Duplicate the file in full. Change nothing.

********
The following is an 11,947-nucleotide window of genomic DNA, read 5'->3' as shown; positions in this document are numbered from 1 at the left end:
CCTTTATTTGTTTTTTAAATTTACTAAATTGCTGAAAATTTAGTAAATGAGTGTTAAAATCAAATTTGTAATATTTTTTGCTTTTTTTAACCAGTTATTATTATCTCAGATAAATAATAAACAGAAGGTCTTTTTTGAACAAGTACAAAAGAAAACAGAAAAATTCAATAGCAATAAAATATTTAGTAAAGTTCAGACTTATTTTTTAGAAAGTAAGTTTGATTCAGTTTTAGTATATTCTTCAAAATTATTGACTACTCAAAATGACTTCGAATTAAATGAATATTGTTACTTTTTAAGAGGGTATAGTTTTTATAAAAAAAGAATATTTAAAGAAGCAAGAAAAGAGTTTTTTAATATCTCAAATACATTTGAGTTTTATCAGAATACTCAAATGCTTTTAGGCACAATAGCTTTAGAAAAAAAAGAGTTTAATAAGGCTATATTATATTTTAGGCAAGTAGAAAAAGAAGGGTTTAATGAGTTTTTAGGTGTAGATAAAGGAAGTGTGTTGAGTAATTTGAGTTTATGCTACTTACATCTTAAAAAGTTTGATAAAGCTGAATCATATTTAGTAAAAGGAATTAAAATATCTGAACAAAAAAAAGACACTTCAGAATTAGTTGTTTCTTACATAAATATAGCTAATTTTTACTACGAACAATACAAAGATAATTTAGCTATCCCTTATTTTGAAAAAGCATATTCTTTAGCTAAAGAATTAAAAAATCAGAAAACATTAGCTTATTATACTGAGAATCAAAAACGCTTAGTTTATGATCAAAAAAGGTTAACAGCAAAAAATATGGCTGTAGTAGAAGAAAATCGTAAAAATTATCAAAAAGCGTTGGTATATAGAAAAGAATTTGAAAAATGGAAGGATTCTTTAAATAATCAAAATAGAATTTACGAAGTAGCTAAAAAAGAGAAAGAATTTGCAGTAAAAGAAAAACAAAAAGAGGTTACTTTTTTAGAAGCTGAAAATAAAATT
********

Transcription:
The following is an 11,947-nucleotide window of genomic DNA, read 5'->3' as shown; positions in this document are numbered from 1 at the left end:
CCTTTATTTGTTTTTTAAATTTACTAAATTGCTGAAAATTTAGTAAATGAGTGTTAAAATCAAATTTGTAATATTTTTTGCTTTTTTTAACCAGTTATTATTATCTCAGATAAATAATAAACAGAAGGTCTTTTTTGAACAAGTACAAAAGAAAACAGAAAAATTCAATAGCAATAAAATATTTAGTAAAGTTCAGACTTATTTTTTAGAAAGTAAGTTTGATTCAGTTTTAGTATATTCTTCAAAATTATTGACTACTCAAAATGACTTCGAATTAAATGAATATTGTTACTTTTTAAGAGGGTATAGTTTTTATAAAAAAAGAATATTTAAAGAAGCAAGAAAAGAGTTTTTTAATATCTCAAATACATTTGAGTTTTATCAGAATACTCAAATGCTTTTAGGCACAATAGCTTTAGAAAAAAAAGAGTTTAATAAGGCTATATTATATTTTAGGCAAGTAGAAAAAGAAGGGTTTAATGAGTTTTTAGGTGTAGATAAAGGAAGTGTGTTGAGTAATTTGAGTTTATGCTACTTACATCTTAAAAAGTTTGATAAAGCTGAATCATATTTAGTAAAAGGAATTAAAATATCTGAACAAAAAAAAGACACTTCAGAATTAGTTGTTTCTTACATAAATATAGCTAATTTTTACTACGAACAATACAAAGATAATTTAGCTATCCCTTATTTTGAAAAAGCATATTCTTTAGCTAAAGAATTAAAAAATCAGAAAACATTAGCTTATTATACTGAGAATCAAAAACGCTTAGTTTATGATCAAAAAAGGTTAACAGCAAAAAATATGGCTGTAGTAGAAGAAAATCGTAAAAATTATCAAAAAGCGTTGGTATATAGAAAAGAATTTGAAAAATGGAAGGATTCTTTAAATAATCAAAATAGAATTTACGAAGTAGCTAAAAAAGAGAAAGAATTTGCAGTAAAAGAAAAACAAAAAGAGGTTACTTTTTTAGAAGCTGAAAATAAAATT